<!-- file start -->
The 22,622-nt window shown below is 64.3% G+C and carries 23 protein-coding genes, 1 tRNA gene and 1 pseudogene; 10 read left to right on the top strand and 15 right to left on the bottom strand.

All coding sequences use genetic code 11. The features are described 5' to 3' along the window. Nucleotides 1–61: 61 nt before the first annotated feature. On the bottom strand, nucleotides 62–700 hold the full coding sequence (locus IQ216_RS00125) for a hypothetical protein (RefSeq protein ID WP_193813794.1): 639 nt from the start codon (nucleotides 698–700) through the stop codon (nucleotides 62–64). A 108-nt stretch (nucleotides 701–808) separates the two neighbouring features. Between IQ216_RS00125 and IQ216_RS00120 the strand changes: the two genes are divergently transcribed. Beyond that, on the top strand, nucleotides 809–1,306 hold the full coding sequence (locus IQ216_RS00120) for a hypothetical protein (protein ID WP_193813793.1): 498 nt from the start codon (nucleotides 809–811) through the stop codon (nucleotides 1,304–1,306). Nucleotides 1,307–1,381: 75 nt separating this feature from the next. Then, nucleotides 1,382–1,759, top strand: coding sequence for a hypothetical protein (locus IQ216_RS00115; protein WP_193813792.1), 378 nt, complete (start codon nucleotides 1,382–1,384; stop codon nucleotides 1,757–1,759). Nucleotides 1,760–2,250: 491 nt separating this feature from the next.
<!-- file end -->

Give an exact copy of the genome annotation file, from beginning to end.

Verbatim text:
The 22,622-nt window shown below is 64.3% G+C and carries 23 protein-coding genes, 1 tRNA gene and 1 pseudogene; 10 read left to right on the top strand and 15 right to left on the bottom strand.

All coding sequences use genetic code 11. The features are described 5' to 3' along the window. Nucleotides 1–61: 61 nt before the first annotated feature. On the bottom strand, nucleotides 62–700 hold the full coding sequence (locus IQ216_RS00125) for a hypothetical protein (RefSeq protein ID WP_193813794.1): 639 nt from the start codon (nucleotides 698–700) through the stop codon (nucleotides 62–64). A 108-nt stretch (nucleotides 701–808) separates the two neighbouring features. Between IQ216_RS00125 and IQ216_RS00120 the strand changes: the two genes are divergently transcribed. Beyond that, on the top strand, nucleotides 809–1,306 hold the full coding sequence (locus IQ216_RS00120) for a hypothetical protein (protein ID WP_193813793.1): 498 nt from the start codon (nucleotides 809–811) through the stop codon (nucleotides 1,304–1,306). Nucleotides 1,307–1,381: 75 nt separating this feature from the next. Then, nucleotides 1,382–1,759, top strand: coding sequence for a hypothetical protein (locus IQ216_RS00115; protein WP_193813792.1), 378 nt, complete (start codon nucleotides 1,382–1,384; stop codon nucleotides 1,757–1,759). Nucleotides 1,760–2,250: 491 nt separating this feature from the next.